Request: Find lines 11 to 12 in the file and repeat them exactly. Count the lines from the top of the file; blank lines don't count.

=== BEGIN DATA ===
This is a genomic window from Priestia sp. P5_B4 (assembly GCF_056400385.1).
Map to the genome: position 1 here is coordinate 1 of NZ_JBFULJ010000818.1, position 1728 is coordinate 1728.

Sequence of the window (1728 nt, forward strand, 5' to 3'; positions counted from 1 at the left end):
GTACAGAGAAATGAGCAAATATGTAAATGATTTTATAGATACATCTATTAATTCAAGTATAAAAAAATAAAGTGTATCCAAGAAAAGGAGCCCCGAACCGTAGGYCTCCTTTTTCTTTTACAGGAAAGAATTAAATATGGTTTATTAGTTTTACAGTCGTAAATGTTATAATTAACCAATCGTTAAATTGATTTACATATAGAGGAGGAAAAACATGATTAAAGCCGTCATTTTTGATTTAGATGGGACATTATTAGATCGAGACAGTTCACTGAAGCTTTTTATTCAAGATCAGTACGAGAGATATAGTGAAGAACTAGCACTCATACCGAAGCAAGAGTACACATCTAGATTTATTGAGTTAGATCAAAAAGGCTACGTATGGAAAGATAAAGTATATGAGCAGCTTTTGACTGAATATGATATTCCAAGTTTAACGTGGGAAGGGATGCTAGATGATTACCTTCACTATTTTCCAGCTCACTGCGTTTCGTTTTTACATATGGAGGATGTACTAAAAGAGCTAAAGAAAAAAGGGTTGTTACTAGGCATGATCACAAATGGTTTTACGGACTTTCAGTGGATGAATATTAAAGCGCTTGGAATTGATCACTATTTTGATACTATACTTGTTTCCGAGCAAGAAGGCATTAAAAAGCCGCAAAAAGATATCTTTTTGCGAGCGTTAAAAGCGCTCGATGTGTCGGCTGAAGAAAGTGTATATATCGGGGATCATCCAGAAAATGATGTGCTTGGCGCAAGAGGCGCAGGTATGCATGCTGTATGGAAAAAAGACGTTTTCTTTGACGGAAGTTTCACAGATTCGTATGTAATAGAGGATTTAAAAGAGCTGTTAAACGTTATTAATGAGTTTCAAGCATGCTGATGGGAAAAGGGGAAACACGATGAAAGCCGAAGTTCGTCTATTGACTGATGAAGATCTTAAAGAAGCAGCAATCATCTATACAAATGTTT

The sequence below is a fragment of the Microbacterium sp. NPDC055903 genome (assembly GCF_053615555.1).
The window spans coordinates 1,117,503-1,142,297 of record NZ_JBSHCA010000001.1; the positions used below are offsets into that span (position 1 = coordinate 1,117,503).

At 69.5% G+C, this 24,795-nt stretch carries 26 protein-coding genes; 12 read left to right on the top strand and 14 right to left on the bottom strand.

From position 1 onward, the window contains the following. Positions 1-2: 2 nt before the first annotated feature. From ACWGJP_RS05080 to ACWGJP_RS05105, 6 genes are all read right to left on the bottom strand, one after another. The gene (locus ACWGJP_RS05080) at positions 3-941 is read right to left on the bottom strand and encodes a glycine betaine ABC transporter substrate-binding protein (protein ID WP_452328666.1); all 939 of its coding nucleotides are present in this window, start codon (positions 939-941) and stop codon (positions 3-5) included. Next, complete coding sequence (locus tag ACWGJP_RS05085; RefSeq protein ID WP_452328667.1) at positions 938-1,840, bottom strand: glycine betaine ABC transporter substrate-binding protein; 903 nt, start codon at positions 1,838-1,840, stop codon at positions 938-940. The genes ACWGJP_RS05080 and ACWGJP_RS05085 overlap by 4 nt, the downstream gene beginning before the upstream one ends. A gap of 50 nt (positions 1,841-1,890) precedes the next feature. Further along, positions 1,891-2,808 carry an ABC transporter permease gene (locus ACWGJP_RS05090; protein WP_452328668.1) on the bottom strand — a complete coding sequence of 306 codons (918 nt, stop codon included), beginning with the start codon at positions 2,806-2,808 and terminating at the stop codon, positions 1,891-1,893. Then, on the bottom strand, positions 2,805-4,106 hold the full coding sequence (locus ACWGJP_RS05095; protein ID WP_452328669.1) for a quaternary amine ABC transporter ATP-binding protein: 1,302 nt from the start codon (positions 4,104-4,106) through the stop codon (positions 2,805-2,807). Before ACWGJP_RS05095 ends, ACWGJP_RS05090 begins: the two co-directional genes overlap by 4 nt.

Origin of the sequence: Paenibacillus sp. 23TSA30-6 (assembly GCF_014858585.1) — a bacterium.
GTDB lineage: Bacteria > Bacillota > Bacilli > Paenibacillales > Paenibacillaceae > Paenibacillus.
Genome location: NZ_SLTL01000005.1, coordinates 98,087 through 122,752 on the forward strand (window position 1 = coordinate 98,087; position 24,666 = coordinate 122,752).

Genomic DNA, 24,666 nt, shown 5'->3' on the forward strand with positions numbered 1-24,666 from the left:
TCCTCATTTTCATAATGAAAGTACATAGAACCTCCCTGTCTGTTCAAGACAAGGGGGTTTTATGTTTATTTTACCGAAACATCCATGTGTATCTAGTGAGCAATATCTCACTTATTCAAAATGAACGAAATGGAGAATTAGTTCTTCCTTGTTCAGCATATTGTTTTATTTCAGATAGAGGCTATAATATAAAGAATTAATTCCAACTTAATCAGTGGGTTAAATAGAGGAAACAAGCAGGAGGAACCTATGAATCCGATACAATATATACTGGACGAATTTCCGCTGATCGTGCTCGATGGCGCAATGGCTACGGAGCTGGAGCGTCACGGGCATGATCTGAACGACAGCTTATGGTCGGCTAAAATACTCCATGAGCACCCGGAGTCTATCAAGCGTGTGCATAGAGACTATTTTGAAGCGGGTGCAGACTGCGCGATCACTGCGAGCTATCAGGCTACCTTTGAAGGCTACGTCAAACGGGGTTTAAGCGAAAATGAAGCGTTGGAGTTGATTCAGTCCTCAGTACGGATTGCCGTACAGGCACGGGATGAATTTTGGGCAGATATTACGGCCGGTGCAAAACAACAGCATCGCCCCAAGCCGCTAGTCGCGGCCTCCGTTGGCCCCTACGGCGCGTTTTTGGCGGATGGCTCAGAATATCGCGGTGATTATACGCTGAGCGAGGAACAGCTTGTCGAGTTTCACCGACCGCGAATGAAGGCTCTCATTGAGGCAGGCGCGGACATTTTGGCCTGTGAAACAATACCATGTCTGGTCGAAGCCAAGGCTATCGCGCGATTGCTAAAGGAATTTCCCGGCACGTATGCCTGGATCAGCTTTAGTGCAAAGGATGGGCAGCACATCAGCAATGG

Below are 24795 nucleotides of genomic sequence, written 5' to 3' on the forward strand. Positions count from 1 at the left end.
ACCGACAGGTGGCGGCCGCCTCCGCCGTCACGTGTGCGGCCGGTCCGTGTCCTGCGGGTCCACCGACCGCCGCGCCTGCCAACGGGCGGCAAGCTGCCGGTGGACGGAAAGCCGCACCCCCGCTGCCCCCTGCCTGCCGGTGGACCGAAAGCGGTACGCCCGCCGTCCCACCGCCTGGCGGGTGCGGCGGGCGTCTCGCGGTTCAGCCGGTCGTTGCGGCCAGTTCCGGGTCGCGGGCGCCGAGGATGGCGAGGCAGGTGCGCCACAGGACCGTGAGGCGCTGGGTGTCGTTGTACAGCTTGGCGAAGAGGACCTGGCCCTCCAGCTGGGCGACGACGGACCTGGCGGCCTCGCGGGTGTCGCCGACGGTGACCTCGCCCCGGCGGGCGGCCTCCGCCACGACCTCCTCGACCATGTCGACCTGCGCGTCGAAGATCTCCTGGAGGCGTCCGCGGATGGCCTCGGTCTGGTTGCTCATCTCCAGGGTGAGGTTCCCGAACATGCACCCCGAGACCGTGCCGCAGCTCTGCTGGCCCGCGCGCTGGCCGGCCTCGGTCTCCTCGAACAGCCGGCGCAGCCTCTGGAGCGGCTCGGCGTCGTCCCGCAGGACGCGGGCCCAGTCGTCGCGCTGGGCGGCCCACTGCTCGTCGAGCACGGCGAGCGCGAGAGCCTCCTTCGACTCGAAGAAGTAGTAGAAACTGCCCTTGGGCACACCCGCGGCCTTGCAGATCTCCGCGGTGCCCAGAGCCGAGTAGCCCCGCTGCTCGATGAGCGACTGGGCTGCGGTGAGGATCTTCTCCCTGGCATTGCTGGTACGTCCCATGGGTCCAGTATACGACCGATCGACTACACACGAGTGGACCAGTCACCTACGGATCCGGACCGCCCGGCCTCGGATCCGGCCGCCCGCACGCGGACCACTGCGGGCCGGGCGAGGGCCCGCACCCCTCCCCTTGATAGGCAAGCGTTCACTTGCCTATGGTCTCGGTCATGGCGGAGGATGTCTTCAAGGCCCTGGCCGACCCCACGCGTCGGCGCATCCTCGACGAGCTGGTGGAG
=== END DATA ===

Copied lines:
Genome location: NZ_SLTL01000005.1, coordinates 98,087 through 122,752 on the forward strand (window position 1 = coordinate 98,087; position 24,666 = coordinate 122,752).

Genomic DNA, 24,666 nt, shown 5'->3' on the forward strand with positions numbered 1-24,666 from the left: